If you haven’t already, you might want to read part 1. That covers the physical and practical aspects of becoming a devoted e-book reader after 30 years of reading paper books. Now I’m going to get more into the philosophical side.
In four days of reading e-books, my sense of what a book is has changed. Suddenly even small paperbacks that I would have happily shoved in my coat pocket a week ago seem so heavy. The trade paperback of The Name of the Wind that I borrowed from a friend is unthinkably enormous. (I’ll probably return it to her and borrow a digital version from the library.) I’ve heard endlessly about this sort of change in thinking on a societal scale, of course, but it’s different to experience it personally.
I really get the evangelism now. It’s the library-in-my-pocket thing for me, more than anything else. I don’t remember feeling this way about portable digital music, because it didn’t change my listening habits; I’ve never had a big iPod, only a little 2GB Shuffle on which I generally listen to one album or playlist at a time, same as I did on my Walkman and my Discman and my Minidisc player (remember those?). I’ve never minded waiting until I got home to put a new album on my Shuffle if I was tired of the one I had going. Now I use my phone the same way, fine, whatever, no big deal. But e-books are changing the way I read. Over the weekend I interrupted my reading of Loss of Separation, a pretty grim horror novel, to read a fluffy Regency romance. I’ve never been a book dabbler before. Putting a book on hold so I could read another book is shocking and strange, because with paper books it’s much, much harder to do. I might lose my place in the first book, or even lose the book! No worries about that now with automatic last-page-read bookmarking and good file management. As with libraries, the impractical has become practical. Technology is wonderful.
It’s awe-inspiring to hold this little chunk of metal and plastic and think, Right now I could be reading a horror novel or a romance novel or a fantasy collection or a science fiction anthology, or if I don’t like those I can download a million million others. Whatever literary itch I have right now I could scratch, right now. I can’t even imagine how it feels for people who buy books, who can pick and choose among all the books available for sale. For the moment, to save my budget, I’m limiting myself to what I can get legally for free. Do you know what’s out there legally for free? More books than I could read in my lifetime.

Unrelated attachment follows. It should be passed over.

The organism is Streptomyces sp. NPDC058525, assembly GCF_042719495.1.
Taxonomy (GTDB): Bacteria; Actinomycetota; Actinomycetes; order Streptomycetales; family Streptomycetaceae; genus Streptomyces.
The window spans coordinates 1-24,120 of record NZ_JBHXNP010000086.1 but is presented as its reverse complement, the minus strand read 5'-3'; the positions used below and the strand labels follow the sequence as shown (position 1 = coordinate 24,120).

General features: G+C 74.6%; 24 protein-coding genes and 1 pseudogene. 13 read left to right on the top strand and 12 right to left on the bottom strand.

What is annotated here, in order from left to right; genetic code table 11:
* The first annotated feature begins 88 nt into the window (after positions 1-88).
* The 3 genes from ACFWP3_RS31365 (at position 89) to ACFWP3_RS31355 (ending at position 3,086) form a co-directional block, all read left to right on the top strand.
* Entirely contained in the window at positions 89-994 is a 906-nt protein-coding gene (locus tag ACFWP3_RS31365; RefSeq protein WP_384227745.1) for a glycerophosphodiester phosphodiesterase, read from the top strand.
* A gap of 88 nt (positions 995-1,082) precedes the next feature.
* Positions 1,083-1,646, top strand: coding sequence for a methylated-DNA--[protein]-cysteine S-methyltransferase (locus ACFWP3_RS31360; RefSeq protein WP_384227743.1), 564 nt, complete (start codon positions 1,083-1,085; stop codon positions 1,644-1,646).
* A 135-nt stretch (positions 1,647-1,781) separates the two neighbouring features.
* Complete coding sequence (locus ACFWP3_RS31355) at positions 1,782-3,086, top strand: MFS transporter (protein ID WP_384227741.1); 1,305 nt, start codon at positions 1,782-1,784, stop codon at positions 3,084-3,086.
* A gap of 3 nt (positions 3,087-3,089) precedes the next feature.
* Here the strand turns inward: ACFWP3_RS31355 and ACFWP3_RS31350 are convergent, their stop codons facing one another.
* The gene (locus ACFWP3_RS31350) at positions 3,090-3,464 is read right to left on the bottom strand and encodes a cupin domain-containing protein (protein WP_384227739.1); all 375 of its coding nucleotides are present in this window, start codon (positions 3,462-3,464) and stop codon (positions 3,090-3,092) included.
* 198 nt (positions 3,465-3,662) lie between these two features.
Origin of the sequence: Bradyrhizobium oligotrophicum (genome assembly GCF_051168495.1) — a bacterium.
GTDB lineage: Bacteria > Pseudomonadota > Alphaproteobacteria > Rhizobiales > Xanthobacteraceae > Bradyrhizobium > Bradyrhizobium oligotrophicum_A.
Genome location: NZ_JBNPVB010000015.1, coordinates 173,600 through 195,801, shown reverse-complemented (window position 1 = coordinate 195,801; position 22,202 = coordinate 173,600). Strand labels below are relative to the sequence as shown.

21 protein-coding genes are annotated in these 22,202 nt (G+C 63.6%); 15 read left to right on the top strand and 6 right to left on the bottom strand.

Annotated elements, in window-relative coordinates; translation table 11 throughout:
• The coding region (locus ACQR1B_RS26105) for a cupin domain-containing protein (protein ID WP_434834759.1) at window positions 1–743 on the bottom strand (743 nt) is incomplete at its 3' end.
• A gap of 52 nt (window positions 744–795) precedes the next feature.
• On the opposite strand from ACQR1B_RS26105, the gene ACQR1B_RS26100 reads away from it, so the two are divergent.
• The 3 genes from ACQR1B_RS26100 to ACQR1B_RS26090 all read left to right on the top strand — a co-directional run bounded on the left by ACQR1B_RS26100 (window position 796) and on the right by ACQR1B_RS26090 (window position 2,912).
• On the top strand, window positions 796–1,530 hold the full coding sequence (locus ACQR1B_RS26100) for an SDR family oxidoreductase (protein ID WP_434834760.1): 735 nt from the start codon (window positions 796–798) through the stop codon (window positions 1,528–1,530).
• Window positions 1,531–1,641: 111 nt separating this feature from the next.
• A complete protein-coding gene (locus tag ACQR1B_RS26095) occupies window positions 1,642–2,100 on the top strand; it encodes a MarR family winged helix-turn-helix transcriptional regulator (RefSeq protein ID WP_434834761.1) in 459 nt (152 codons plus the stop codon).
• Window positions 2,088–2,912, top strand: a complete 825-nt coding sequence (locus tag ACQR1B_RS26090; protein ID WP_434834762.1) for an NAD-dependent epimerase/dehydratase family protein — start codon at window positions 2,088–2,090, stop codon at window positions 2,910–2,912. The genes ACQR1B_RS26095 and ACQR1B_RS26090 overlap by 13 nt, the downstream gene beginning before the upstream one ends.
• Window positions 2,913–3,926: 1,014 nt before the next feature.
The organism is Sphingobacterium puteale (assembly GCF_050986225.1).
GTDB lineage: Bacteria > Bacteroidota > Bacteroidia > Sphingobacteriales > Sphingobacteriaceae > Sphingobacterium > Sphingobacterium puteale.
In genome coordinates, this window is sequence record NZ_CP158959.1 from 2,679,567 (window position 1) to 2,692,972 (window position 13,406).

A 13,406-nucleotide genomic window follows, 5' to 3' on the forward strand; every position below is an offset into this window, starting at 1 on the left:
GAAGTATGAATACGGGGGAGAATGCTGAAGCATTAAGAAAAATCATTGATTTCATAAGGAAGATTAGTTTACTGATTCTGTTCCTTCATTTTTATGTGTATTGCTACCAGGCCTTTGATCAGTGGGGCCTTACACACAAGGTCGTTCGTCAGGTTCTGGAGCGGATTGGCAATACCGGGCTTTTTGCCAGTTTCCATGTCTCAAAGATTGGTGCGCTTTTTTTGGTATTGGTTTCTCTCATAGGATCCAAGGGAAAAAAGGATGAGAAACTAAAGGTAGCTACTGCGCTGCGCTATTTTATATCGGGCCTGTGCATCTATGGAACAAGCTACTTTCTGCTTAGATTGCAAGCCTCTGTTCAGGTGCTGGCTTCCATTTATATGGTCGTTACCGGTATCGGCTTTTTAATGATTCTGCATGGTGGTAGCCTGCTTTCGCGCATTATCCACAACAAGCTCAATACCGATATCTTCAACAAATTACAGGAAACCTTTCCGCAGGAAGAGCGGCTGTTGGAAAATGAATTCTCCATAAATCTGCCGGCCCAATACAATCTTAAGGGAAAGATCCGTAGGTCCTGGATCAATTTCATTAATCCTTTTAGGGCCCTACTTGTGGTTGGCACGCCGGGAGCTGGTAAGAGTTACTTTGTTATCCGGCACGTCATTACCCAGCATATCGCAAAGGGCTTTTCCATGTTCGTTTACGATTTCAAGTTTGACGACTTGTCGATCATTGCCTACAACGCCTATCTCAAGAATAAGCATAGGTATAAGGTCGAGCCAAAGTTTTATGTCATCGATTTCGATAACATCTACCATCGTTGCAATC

Do I still love paper books? Of course I do. Do I still love sitting in my living room, as I am right now, and being surrounded by my fabulous personal library? Of course I do. Do I want that personal library condensed down impossibly small and in my pocket for me to access whenever I want, with full-text search and easy one-handed reading? Of course I do.
However. (There’s always a however.)
Do I want my friends to be able to visit that virtual library the way they can visit my living room now, to browse and borrow and exclaim over shared old favorites? Of course I do. Any library needs a door so people can take books out and (hopefully) bring them back, and right now DRM’d e-books only have windows through which we can see but not touch.
While I posited a publisher swap-paper-books-for-e-books program on Twitter yesterday, I doubt many people would actually participate in something like that. Ownership is still valuable in this era of content licenses. So is the trust that lets you watch calmly as someone takes your book and walks out the door. I trust my friends that much. Libraries trust their users that much. Publishers don’t seem to trust readers that much, and no one wants to do business with someone who doesn’t trust them. As Ta-Nehisi Coates recently wrote about getting to know people online: